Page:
People v Pettersen

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People v Pettersen 2015 NY Slip Op 06061 Decided on July 10, 2015 Appellate Division, Fourth Department Published by New York State Law Reporting Bureau pursuant to Judiciary Law § 431. This opinion is uncorrected and subject to revision before publication in the Official Reports.

Decided on July 10, 2015 SUPREME COURT OF THE STATE OF NEW YORK Appellate Division, Fourth Judicial Department
713 KA 10-00358






Appeal from a judgment of the Oneida County Court (Barry M. Donalty, J.), rendered May 27, 2009. The judgment convicted defendant, upon a jury verdict, of offering a false instrument for filing in the first degree (three counts).

It is hereby ORDERED that the judgment so appealed from is unanimously modified on the law by vacating the amount of restitution ordered and as modified the judgment is affirmed.

Memorandum: Defendant appeals from a judgment convicting him, upon a jury verdict, of three counts of offering a false instrument for filing in the first degree (Penal Law § 175.35 [1]) and ordering him to pay restitution in the amount of $675,984. Defendant's conviction stems from allegations of fraudulent Medicaid billing relating to his operation of a substance abuse and methadone treatment facility. Specifically, defendant charged certain clients for counseling services in such a way that the services could be billed at a higher rate.

We reject defendant's contention that County Court's failure to charge the jury on mistake of law deprived him of a fair trial. The mistake of law defense set forth in Penal Law § 15.20 (2) (a) relieves a person of criminal liability if he or she engaged in such conduct in reliance upon an official statement of the law contained in a statute or other enactment. Defendant contends that evidence demonstrating his good faith misunderstanding of complex billing regulations warranted a mistake of law charge. In People v Marrero (69 NY2d 382, 387), the Court of Appeals noted that the mistake of law defense "was intended to be a very narrow escape valve," and that it applies only where "an individual demonstrates an effort to learn what the law is, relies on the validity of that law and, later, it is determined that there was a mistake in the law itself" (id. at 390). That is not the case here. In any event, we note that the court properly instructed the jury on the issue of specific intent, thereby allowing the jury to consider whether defendant's good-faith belief that his billing practice was legal prevented him from forming a specific intent to defraud.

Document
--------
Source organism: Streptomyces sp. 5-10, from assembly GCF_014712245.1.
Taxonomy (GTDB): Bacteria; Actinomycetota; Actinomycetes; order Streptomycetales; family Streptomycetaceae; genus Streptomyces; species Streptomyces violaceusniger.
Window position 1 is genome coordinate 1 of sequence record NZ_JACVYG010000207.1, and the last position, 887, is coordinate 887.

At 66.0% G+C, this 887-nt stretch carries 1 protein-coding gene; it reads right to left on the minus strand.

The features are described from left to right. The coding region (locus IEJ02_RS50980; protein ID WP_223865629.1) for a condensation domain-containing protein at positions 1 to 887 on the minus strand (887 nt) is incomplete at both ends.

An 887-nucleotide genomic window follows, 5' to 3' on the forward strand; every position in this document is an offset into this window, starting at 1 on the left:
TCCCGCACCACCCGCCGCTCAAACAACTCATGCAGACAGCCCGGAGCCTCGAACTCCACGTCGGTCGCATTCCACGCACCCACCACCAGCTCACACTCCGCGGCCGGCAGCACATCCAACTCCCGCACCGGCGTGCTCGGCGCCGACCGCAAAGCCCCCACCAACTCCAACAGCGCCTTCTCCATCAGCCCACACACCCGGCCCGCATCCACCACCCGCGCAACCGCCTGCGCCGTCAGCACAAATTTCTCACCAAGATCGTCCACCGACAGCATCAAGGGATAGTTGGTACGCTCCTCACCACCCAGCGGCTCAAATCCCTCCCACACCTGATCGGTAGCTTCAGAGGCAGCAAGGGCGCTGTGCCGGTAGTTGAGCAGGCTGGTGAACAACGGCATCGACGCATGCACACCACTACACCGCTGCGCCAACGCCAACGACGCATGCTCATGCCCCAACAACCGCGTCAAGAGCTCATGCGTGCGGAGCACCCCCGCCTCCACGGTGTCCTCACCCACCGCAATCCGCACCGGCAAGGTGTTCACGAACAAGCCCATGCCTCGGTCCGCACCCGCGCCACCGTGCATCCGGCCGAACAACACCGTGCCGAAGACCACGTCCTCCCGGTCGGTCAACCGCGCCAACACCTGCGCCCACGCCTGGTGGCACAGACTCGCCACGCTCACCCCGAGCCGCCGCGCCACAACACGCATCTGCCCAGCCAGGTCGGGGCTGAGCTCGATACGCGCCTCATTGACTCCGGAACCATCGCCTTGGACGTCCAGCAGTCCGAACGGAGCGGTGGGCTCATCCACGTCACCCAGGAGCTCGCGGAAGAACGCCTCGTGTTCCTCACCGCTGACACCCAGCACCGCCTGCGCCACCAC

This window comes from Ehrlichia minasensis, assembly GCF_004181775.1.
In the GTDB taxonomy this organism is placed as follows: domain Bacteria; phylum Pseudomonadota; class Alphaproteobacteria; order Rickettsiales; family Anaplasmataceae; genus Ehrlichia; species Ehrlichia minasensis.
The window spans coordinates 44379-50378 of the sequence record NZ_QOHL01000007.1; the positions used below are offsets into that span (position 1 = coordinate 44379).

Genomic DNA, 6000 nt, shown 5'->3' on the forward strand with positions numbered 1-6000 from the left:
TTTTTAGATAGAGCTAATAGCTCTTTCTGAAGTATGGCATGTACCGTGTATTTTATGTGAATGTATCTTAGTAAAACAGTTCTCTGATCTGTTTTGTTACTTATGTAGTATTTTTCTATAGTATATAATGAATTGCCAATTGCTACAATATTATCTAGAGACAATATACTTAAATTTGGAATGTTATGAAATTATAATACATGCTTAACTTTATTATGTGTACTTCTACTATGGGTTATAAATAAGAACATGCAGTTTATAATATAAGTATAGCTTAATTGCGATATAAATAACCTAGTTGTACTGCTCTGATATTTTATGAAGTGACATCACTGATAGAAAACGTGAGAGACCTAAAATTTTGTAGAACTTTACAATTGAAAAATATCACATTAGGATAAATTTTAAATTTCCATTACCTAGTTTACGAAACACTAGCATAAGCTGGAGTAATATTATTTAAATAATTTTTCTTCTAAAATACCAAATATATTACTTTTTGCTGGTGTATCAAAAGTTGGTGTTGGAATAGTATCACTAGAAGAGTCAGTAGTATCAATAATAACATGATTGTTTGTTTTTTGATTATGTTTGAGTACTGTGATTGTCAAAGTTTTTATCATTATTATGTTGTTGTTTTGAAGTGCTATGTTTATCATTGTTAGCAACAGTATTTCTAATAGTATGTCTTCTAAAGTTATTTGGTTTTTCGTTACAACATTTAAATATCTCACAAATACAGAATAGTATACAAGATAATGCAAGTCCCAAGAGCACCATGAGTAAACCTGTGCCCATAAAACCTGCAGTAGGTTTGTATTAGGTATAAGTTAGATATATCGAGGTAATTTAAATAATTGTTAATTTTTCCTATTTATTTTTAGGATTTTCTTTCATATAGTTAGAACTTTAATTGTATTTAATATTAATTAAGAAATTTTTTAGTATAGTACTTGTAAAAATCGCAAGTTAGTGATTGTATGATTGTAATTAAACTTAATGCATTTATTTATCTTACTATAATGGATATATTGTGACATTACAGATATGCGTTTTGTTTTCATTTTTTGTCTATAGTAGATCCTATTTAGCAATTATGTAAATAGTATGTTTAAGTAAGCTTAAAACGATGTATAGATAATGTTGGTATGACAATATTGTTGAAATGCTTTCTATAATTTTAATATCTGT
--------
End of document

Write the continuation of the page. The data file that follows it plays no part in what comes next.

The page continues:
Defendant further failed to demonstrate that he relied on an official statement. Contrary to defendant's contention, we conclude that Penal Law § 15.20 (2) (d) does not apply in this case. Penal Law § 15.20 (2) (d) relieves a person of criminal liability if he or she engaged in such conduct in reliance upon "an interpretation of the statute or law relating to the offense, officially made or issued by a public servant, agency or body legally charged or empowered with the responsibility or privilege of administering, enforcing or interpreting such statute or law." No government official issued a statement authorizing the conduct in question and, indeed, defendant was warned by governmental officials that his conduct was improper (see id.; see also Marrero, 69 NY2d at 385-386).